repentance and pave the way for salvation by grace. The current book, The
Gospel Solution, by Weaver and Souder, propounds this view. The main
problem is that the Law is our schoolmaster to bring us to Christ, not the SOM.
And if the SOM reflects God's standards, can we simply
dismiss it as
bringing us to conviction?
- The Interim Ethic Let me quote Martin's explanation, "Just as special
laws go into effect during a time of war, so Jesus taught that a new, strict
ethic was necessary for the interim period of time until the kingdom would
come." One objection to this view is the question, "When did
- The Believer's Ethic This is the view that says the SOM is given to the
church and is the believer's ethic. Many who are dispensational
(distinguishing between Israel, the church, and the Millennium) and almost
all who are Covenant (and making no such distinction) hold this view. We
are to obey its commands and interpret it in light of latter revelation. The problem with this view is that it violates a basic principle of
interpretation. Since the audience hearing the SOM did not have latter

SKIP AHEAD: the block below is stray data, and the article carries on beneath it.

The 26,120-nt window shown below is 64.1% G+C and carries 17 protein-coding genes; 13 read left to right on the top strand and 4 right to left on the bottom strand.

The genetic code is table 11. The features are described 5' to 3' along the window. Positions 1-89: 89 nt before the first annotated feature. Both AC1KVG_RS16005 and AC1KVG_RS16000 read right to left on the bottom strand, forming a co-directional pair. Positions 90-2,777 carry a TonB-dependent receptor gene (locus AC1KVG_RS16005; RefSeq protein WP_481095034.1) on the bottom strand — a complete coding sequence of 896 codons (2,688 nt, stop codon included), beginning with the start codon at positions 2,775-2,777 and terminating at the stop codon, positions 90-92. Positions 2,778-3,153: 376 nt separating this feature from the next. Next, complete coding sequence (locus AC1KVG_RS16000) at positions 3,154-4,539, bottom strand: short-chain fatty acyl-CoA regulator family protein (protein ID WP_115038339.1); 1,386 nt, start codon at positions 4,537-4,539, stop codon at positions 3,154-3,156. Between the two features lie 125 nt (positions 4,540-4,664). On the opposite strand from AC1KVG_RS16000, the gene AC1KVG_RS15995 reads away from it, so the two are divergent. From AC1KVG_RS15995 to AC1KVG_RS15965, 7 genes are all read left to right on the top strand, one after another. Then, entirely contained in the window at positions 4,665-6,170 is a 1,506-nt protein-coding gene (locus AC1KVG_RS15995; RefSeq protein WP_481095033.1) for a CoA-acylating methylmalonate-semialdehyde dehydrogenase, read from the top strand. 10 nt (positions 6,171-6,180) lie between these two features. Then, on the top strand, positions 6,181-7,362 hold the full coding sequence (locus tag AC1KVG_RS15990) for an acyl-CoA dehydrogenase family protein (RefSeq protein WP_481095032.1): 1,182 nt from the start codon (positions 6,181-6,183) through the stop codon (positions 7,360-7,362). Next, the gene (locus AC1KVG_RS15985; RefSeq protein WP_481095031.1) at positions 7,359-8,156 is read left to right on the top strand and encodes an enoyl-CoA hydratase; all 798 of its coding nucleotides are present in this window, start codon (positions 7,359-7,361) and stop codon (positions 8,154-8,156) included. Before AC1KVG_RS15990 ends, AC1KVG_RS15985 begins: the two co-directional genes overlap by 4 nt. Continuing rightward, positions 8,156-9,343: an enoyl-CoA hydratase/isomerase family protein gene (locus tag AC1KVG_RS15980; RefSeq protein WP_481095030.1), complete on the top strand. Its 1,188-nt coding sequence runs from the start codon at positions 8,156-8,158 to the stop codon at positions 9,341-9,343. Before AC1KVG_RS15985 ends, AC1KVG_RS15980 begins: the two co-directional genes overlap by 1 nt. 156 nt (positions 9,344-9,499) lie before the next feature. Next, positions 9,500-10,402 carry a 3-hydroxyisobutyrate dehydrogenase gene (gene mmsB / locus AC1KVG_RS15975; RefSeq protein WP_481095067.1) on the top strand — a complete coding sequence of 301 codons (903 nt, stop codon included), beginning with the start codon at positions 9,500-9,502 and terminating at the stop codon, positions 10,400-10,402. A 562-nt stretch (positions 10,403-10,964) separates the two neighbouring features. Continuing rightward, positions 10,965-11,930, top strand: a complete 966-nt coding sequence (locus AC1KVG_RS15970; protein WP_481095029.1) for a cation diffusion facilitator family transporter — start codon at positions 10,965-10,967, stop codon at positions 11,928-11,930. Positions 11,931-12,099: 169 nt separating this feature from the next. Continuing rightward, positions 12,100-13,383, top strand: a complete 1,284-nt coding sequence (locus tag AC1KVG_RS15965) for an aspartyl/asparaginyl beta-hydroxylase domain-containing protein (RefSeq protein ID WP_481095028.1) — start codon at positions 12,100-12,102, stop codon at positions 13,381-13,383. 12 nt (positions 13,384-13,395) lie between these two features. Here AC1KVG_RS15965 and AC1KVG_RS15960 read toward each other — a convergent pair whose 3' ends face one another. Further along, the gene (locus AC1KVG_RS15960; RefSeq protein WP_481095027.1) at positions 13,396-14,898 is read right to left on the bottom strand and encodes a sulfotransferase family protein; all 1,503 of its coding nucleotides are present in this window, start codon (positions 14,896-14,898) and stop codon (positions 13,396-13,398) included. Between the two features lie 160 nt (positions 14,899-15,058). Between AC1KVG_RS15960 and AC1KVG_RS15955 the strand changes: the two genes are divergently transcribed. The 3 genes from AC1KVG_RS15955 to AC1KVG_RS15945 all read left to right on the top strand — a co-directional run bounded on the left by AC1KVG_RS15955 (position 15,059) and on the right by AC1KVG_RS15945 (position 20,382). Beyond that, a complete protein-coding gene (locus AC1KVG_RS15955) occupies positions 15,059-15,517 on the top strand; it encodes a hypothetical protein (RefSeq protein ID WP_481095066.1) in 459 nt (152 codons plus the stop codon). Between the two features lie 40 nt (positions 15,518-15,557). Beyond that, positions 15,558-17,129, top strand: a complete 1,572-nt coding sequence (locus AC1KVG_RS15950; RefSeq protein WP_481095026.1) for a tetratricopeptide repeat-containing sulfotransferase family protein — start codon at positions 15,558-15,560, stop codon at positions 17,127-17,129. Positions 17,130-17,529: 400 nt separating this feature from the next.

Scripture, it is improper to interpret the SOM in light of latter
revelation. It also ignores that the SOM does contradict some of the
ethical teachings of the epistles/latter teachings of Jesus.
My view is a combination of all the above. It fits two convictions: the
SOM does run contrary to latter teaching, and the SOM does have application
to our day. More later!
The Rabbinic teachings of Jesus are very difficult for us to understand,
partly because we are divorced from the original culture and mindset of
Judaism in the first century. But the difficulties are nonetheless clear.
For example, Christ talks about the blessings of being a peacemaker, yet in
Matthew 10:34-35a He says, "Do not suppose that I have come to bring peace
to the earth. I did not come to bring peace, but a sword. For I have
to turn a man against his father..." Although the "sword"
is not the sword
of war, it is the sword of division, the opposite of peace. Yet we also
hear about the God of peace being with us (e.g.,
When Christ was born, the angels spoke of "peace on earth." So let's talk
more about interpreting these seemingly contradictory statements.
- Truth is not WHOLE truth. For example, believers can experience God's
peace right now, but the Christian life also brings persecution and
conflict. Western thinking looks at a category in detail before moving on